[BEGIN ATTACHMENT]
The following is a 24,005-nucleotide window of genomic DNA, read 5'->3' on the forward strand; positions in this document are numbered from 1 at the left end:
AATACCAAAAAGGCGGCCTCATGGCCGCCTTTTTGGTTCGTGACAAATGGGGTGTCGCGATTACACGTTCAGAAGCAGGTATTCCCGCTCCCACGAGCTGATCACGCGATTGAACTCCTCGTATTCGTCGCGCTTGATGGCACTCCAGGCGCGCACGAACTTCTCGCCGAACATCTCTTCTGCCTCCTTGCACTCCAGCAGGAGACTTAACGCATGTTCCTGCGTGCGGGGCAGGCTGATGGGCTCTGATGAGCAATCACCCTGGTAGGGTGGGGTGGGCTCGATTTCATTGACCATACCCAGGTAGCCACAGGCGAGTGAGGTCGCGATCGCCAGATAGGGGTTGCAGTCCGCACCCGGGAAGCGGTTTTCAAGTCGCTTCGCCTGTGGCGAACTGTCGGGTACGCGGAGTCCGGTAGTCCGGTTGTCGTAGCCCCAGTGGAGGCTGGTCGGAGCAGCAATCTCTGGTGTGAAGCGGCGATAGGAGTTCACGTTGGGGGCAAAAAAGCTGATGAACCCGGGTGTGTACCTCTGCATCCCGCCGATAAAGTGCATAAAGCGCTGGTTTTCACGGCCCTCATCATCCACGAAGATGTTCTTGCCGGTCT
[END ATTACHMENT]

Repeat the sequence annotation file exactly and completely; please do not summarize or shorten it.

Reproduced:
The following is a 24,005-nucleotide window of genomic DNA, read 5'->3' on the forward strand; positions in this document are numbered from 1 at the left end:
AATACCAAAAAGGCGGCCTCATGGCCGCCTTTTTGGTTCGTGACAAATGGGGTGTCGCGATTACACGTTCAGAAGCAGGTATTCCCGCTCCCACGAGCTGATCACGCGATTGAACTCCTCGTATTCGTCGCGCTTGATGGCACTCCAGGCGCGCACGAACTTCTCGCCGAACATCTCTTCTGCCTCCTTGCACTCCAGCAGGAGACTTAACGCATGTTCCTGCGTGCGGGGCAGGCTGATGGGCTCTGATGAGCAATCACCCTGGTAGGGTGGGGTGGGCTCGATTTCATTGACCATACCCAGGTAGCCACAGGCGAGTGAGGTCGCGATCGCCAGATAGGGGTTGCAGTCCGCACCCGGGAAGCGGTTTTCAAGTCGCTTCGCCTGTGGCGAACTGTCGGGTACGCGGAGTCCGGTAGTCCGGTTGTCGTAGCCCCAGTGGAGGCTGGTCGGAGCAGCAATCTCTGGTGTGAAGCGGCGATAGGAGTTCACGTTGGGGGCAAAAAAGCTGATGAACCCGGGTGTGTACCTCTGCATCCCGCCGATAAAGTGCATAAAGCGCTGGTTTTCACGGCCCTCATCATCCACGAAGATGTTCTTGCCGGTCT